Trump’s extreme immigration policies and anti-Muslim comments are often at odds with many Mormons who have been notably more open toward refugees and adamantly promote religious tolerance.

As BuzzFeed political reporter McKay Coppins, a Mormon himself, wrote for the New York Times, Trump’s populist and often brash approach isn’t going to appeal to Mormons either:

Mormonism is a faith that holds up chastity as a virtue and condemns pornography as a soul-rotting vice; Mr. Trump is an unabashed adulterer who has posed for Playboy covers. Mormons draw inspiration from their ancestors’ modest frontier frugality; Mr. Trump travels the world in a tricked-out Boeing 757 with his name stamped conspicuously across the fuselage…

What’s more, Mr. Trump’s pitchfork populism doesn’t hold the same visceral appeal for a religious community with above-average education levels, relatively stable families and comfortable middle-class incomes. The urgency to "Make America Great Again" may not be quite so deeply felt.

Mormon affiliation with the Republican Party has seen a slight decline

According to a recent report from the Pew Research Center, there has been a slight decline in Mormons affiliating with the Republican Party this year compared with past elections, further indicating that the animosity between the Mormon electorate and Trump is real.

This year, slightly fewer than half of Mormons (48 percent) describe themselves as Republicans, compared with the 61 percent of Mormons who identified as Republicans when Mitt Romney — a Mormon bishop — was the Republican presidential nominee in 2012, the Pew report found. Including Mormon voters who said they leaned Republican, that number increased to 69 percent this year, as opposed to the 78 percent of Mormons who said they leaned toward or affiliated with the Republican Party in 2012 and the 80 percent who supported George W. Bush in 2004.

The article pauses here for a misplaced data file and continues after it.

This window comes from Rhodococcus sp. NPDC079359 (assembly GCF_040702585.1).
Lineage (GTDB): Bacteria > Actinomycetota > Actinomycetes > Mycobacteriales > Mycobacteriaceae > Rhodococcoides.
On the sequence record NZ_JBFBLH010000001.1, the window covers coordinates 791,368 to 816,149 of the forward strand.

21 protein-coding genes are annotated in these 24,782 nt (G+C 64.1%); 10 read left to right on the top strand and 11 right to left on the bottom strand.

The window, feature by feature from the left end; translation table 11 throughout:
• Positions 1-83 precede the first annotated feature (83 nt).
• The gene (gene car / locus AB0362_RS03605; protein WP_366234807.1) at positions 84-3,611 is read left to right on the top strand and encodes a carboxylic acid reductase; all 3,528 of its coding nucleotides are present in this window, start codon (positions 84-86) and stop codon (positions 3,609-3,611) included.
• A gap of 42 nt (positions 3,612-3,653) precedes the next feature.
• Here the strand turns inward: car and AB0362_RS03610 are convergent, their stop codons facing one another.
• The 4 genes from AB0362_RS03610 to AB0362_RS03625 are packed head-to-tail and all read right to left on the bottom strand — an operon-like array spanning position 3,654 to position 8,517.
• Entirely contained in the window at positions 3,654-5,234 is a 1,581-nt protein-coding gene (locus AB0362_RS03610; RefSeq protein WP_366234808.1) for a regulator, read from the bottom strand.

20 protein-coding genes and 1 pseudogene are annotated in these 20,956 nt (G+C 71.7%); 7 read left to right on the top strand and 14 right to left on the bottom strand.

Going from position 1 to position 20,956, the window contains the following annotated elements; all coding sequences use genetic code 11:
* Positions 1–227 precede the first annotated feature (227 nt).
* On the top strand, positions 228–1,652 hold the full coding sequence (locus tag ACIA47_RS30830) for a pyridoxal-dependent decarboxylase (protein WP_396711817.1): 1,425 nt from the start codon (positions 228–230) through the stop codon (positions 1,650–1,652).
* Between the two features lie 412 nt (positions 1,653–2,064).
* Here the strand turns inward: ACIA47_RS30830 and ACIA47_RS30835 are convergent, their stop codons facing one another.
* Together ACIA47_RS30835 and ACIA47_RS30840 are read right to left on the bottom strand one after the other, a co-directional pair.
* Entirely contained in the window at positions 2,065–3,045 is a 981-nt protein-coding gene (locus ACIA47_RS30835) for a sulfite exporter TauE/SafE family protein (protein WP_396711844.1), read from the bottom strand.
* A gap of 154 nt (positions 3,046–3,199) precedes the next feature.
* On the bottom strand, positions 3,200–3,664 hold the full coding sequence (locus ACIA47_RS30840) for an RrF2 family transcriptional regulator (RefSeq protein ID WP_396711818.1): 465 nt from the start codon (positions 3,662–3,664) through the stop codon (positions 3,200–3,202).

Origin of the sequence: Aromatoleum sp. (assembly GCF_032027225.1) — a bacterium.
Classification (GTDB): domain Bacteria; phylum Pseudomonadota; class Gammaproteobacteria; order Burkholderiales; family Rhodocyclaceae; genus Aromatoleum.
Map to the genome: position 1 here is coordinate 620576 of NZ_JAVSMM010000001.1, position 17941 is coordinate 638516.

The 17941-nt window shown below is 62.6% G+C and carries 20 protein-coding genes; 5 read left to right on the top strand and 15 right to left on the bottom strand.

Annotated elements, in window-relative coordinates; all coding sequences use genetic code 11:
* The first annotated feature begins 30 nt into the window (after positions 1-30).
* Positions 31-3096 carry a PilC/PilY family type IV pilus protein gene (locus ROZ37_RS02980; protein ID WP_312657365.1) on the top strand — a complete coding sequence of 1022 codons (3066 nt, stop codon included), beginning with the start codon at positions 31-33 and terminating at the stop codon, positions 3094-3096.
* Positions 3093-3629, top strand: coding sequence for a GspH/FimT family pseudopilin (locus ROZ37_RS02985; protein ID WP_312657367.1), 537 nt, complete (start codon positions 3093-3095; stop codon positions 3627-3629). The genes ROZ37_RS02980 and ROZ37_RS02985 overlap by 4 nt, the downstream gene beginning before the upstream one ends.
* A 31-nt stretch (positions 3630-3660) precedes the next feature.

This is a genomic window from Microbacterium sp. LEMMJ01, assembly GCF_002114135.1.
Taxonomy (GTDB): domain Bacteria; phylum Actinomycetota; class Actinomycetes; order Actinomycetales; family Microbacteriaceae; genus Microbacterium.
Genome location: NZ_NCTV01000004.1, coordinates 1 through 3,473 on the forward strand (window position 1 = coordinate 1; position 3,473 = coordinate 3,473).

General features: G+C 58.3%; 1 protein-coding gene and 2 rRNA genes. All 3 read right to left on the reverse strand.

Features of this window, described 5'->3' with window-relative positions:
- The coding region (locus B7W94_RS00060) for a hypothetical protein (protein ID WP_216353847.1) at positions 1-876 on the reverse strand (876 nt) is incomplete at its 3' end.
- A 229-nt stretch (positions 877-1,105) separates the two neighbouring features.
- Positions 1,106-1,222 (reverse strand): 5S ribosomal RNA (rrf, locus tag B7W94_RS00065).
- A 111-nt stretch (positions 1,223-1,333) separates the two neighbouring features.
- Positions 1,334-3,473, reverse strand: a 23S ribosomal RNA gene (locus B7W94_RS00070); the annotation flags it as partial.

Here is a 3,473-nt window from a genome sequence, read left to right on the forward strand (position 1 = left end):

Although a modest shift in percentage points, Pew’s data reflects a larger problem for Trump.

Utah, a historically Republican haven, could be a battleground state

No Democrat has won Utah in a presidential election since Lyndon B. Johnson in 1964. And it’s likely that Trump will win the state this year as well. In a two-way race, Trump still currently has a 9- and 15-point lead in Utah, according to most recent polling. But his lead is surprisingly narrow for a historically solidly red state.

Not to mention that Trump now has the added competition of an independent presidential candidate: Evan McMullin, a Utah-born, Mormon former GOP staffer. In the most recent poll from Y2 Analytics, McMullin polled at 22 percent, just 4 points behind Clinton and Trump, who were tied at 26 percent. McMullin has virtually no chance to win nationally (he is not even on the ballot in most states), let alone to win a single state. But it is a possibility — however slight — that he might be able to do enough damage to Trump in Utah to turn the state toward Clinton.

My colleague Andrew Prokop explains:

McMullin is Mormon and has ties to the state (he attended Brigham Young University). And while not all of his issue positions are yet clear, it seems plausible that for some Republican voters, he could be a more palatable alternative to Trump than Clinton or Gary Johnson (both of whom might be too far to the left on social issues for conservatives’ liking).

Since Trump is already facing punishing Electoral College math, the loss of Utah’s six electoral votes could well be a grievous blow to his candidacy in a close race.

During the primaries, Trump polled at a dismal 14 percent, behind Ted Cruz and John Kasich in the Utah caucuses, so it may not take many aback to see his struggles in the state now.

Earlier this summer, the Washington Post’s Chris Cillizza and Philip Bump decided to move Utah from the "solidly Republican" category to the "leaning Republican" category, noting that Trump’s “tone and brand of conservatism are a uniquely poor fit for the state."

It’s clear Trump is prompting Mormons to question their faith in the Republican Party this year. Whether they are willing to cast their ballot for a native, virtually unknown political staffer — or even cross over to vote for Clinton — remains to be seen.